- Pet your rabbit often. Most rabbits love to be pet. Try giving them scritches behind the ears and on their forehead. Many rabbits will love a massage up and down their back as well.
- Make sure your rabbit gets lots of exercise. Exercise is important for keeping a rabbit healthy. Try to let them out of their enclosure for at least 4-5 hours a day to make sure they can get enough exercise.
Questions to ask yourself before getting a second rabbit
My goal is to prevent people from being judgemental toward those who have single rabbits. It is not to discourage you from finding a partner for your rabbit if that’s what you want to do. There are a lot of great resources out there for bonding rabbits (including my guide).
If you take the time to do some research and are patient with your rabbits, you can bring a second rabbit into your home. But if you’re still on the fence, and unsure if it’s time to take the step forward, ask yourself these questions first.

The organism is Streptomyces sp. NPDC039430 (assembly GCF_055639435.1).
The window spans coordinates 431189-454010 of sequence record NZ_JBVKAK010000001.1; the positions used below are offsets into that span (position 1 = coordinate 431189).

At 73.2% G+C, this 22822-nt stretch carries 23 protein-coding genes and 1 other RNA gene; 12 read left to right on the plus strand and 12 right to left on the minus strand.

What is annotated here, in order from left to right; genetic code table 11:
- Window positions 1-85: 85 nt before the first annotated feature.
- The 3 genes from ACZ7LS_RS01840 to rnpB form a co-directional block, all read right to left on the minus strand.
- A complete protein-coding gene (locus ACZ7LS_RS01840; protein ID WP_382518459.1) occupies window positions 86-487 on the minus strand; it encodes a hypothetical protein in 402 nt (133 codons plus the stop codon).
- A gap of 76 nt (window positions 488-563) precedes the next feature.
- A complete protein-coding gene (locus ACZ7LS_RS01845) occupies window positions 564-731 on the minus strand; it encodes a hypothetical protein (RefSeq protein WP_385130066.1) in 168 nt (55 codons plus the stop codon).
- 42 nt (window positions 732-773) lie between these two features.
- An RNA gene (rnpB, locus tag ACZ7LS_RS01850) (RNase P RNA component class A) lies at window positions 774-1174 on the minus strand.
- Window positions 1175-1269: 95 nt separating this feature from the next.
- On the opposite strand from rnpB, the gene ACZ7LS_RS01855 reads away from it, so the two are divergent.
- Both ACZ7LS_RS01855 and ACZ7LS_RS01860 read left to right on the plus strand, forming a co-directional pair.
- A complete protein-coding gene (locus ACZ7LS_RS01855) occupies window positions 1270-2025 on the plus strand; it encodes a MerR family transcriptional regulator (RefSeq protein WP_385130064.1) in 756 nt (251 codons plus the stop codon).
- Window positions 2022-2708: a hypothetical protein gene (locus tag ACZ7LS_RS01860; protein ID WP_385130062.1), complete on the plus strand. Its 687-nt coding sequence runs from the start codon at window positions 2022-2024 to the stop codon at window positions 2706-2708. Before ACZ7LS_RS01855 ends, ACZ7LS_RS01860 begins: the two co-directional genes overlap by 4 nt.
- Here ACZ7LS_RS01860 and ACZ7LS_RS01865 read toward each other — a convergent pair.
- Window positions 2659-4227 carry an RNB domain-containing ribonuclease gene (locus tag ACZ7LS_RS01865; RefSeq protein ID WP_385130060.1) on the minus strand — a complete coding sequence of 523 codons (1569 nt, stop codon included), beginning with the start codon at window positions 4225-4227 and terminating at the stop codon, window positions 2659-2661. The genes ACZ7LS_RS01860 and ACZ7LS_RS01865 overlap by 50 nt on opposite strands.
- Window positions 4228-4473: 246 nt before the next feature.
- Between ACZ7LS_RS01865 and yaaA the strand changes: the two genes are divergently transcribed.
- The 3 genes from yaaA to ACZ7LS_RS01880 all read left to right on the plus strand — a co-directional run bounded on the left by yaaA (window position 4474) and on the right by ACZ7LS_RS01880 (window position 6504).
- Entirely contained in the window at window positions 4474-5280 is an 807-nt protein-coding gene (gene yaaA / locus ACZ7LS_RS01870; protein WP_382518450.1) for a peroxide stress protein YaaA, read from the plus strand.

How much time do you spend with your rabbit?
Rabbits need a lot of attention to maintain long-term happiness. In the wild, they come from a species that live in family groups and spend a lot of time around others. This means the more time you can spend with your rabbit the better.
If you are constantly out of the house running errands or socializing, and leaving your rabbit completely alone for most of the day, you should seriously think about bringing another rabbit home. On the other hand, if you are able to spend many hours a day at home, living side-by-side with your rabbit, then it’s less urgent for you to introduce a second rabbit to the home.